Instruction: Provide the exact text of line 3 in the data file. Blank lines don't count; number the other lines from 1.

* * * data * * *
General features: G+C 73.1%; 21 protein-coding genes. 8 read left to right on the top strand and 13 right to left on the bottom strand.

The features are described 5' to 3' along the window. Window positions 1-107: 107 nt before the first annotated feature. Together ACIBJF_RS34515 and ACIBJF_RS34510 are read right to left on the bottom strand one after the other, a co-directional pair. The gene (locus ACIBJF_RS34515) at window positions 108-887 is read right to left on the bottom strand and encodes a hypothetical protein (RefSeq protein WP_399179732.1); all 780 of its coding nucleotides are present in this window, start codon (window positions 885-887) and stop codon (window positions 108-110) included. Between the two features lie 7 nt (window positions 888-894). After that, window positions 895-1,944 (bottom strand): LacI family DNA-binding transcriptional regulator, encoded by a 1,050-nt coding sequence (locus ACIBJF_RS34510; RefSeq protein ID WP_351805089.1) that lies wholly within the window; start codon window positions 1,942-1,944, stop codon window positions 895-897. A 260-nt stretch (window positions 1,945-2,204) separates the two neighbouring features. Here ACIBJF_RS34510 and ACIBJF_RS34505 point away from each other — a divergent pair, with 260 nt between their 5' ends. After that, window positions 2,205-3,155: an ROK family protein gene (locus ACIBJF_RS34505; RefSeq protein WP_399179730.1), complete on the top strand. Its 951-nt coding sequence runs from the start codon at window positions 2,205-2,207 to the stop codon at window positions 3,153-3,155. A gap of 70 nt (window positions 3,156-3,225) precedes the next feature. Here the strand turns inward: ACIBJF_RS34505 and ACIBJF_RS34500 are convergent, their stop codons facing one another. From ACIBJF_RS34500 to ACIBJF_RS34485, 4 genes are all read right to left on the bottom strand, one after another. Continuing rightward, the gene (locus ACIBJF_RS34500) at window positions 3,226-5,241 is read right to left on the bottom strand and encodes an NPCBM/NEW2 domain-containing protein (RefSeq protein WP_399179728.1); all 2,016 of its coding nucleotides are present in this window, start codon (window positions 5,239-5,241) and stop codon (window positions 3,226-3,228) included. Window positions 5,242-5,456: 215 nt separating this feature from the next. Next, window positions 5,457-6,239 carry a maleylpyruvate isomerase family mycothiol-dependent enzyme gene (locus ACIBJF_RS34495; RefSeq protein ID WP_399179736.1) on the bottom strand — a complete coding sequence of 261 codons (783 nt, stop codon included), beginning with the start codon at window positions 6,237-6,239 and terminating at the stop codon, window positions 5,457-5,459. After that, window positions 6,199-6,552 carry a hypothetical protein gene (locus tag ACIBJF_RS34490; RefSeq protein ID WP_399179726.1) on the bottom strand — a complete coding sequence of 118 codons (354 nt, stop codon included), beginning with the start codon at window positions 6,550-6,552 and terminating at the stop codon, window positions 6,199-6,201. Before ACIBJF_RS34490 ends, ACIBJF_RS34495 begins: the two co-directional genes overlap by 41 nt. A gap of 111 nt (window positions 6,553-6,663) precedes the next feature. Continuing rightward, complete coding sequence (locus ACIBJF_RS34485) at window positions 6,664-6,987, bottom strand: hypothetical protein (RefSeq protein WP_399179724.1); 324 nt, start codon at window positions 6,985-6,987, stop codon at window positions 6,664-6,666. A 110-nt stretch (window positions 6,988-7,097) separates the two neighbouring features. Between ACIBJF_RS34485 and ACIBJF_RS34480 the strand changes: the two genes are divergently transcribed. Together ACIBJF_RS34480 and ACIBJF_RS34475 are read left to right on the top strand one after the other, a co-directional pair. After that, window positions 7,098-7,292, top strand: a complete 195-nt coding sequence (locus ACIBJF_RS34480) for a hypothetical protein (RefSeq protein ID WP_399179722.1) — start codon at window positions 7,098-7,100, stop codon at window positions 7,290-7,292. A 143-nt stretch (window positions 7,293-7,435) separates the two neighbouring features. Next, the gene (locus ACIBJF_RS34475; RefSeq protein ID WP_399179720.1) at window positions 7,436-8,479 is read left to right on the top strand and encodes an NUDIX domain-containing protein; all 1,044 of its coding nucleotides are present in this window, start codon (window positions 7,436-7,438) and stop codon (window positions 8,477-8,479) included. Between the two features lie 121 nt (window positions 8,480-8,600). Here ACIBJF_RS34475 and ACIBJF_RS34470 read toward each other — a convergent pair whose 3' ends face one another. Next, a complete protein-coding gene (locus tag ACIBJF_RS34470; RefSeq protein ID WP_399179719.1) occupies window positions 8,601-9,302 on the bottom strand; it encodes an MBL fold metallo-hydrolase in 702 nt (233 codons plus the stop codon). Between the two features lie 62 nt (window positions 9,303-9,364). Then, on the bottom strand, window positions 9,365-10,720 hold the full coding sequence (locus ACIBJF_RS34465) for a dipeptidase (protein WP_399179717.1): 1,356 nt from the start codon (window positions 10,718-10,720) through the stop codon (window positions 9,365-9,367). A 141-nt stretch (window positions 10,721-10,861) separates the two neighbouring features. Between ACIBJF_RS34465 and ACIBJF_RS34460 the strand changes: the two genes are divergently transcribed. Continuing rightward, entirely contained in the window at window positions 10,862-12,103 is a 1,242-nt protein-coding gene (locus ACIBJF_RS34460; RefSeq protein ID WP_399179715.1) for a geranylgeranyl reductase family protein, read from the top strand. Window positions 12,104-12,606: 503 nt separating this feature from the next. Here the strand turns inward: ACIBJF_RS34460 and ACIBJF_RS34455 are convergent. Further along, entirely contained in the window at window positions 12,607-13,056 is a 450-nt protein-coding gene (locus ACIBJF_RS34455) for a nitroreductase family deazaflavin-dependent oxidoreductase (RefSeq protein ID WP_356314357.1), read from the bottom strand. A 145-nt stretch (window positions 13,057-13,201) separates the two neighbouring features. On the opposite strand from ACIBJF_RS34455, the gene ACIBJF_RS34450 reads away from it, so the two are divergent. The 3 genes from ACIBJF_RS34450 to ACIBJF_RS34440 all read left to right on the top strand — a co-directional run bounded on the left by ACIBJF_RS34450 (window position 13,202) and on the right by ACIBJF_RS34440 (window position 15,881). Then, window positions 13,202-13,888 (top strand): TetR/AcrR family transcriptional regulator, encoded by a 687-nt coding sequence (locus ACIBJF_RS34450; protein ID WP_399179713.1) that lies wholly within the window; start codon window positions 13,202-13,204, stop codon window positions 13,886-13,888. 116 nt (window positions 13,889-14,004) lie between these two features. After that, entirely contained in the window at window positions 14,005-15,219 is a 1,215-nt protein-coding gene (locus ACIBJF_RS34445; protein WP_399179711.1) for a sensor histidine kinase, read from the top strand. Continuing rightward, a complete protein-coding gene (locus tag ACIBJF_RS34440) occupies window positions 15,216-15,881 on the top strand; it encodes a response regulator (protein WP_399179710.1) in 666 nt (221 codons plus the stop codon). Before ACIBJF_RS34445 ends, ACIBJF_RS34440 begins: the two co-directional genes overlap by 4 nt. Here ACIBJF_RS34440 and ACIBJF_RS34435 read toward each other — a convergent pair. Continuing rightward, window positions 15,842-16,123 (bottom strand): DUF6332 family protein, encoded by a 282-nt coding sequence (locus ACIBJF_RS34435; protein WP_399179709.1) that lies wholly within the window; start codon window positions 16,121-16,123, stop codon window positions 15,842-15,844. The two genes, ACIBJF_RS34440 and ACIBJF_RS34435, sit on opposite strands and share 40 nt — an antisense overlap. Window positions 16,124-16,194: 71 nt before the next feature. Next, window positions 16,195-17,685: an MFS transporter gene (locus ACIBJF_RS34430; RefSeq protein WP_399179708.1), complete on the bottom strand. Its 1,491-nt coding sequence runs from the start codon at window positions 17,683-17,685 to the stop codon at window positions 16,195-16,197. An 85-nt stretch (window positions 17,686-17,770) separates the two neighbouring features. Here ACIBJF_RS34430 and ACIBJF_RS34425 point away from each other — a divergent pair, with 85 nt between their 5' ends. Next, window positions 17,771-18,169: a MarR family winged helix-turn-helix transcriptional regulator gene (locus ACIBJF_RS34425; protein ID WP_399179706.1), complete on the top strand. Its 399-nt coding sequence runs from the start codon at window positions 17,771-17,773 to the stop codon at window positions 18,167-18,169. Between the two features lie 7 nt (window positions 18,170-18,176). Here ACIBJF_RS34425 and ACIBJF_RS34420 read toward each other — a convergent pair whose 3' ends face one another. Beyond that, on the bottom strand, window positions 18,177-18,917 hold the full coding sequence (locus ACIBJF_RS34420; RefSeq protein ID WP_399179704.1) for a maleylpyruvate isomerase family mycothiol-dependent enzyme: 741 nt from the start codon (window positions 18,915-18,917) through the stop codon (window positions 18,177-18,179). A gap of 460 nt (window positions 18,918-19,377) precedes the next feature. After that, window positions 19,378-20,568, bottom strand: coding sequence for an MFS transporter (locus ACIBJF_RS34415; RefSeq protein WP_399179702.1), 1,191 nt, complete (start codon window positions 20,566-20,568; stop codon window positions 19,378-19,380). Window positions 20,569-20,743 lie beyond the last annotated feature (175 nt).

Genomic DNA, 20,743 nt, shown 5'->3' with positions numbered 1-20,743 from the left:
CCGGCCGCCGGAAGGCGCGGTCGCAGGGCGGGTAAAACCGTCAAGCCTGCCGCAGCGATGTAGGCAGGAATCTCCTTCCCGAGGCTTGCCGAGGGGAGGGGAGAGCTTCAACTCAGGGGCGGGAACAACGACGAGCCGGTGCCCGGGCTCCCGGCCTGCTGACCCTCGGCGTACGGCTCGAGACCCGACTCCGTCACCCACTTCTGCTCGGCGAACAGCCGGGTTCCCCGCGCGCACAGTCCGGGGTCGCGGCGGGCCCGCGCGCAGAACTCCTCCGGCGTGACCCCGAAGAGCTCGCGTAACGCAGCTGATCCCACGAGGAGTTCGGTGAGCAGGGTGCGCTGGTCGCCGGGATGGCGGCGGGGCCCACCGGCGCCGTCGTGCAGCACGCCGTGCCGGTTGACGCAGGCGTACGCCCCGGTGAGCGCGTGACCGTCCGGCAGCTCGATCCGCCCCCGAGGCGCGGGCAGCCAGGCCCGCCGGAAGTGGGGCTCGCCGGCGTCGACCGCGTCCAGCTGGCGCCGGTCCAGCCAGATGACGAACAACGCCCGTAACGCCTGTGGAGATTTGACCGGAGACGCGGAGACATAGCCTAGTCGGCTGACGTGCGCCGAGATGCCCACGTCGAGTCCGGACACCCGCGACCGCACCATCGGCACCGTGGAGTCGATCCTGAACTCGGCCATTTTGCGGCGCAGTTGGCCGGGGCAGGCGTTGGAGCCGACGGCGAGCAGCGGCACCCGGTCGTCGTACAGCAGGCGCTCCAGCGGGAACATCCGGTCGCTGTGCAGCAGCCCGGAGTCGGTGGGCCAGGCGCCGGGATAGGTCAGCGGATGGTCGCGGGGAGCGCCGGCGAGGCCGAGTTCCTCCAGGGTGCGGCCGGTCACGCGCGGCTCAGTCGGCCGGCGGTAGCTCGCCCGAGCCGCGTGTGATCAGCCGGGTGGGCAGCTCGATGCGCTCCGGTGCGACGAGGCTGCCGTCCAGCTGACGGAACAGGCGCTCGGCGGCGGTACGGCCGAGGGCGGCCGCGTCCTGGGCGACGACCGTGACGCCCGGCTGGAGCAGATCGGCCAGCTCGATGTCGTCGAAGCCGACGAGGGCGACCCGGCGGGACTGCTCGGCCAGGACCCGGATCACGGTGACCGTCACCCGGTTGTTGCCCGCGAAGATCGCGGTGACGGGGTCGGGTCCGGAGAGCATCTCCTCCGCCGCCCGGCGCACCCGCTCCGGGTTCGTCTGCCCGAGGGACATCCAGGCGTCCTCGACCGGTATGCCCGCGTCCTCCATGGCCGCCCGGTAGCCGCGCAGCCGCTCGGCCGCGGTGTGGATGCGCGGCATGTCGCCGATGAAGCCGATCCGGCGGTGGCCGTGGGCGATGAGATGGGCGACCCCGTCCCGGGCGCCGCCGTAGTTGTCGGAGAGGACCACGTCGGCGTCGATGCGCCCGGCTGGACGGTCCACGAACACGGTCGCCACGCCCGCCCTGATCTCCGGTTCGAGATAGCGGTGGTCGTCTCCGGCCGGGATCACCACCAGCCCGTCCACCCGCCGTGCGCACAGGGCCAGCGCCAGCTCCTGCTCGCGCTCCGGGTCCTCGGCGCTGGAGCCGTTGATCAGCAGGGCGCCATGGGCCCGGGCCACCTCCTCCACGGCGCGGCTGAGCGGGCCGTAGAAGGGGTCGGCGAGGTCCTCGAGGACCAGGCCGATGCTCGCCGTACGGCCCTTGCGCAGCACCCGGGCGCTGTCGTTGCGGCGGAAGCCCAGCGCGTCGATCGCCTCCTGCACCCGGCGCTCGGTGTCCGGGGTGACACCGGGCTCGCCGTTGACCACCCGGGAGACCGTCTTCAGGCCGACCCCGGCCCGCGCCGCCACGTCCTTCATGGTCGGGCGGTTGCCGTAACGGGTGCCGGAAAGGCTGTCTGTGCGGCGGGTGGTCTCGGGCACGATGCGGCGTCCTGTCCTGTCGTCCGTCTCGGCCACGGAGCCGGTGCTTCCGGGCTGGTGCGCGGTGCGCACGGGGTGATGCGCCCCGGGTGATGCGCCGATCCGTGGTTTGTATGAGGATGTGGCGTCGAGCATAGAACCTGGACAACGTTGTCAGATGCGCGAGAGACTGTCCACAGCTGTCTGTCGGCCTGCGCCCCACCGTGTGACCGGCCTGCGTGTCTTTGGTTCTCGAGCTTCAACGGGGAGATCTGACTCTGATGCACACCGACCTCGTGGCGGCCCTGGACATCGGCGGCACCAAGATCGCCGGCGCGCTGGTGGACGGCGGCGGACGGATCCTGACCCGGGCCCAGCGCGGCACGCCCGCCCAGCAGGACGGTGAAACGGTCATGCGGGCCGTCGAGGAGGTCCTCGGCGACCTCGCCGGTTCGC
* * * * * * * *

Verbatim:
Genomic DNA, 20,743 nt, shown 5'->3' with positions numbered 1-20,743 from the left: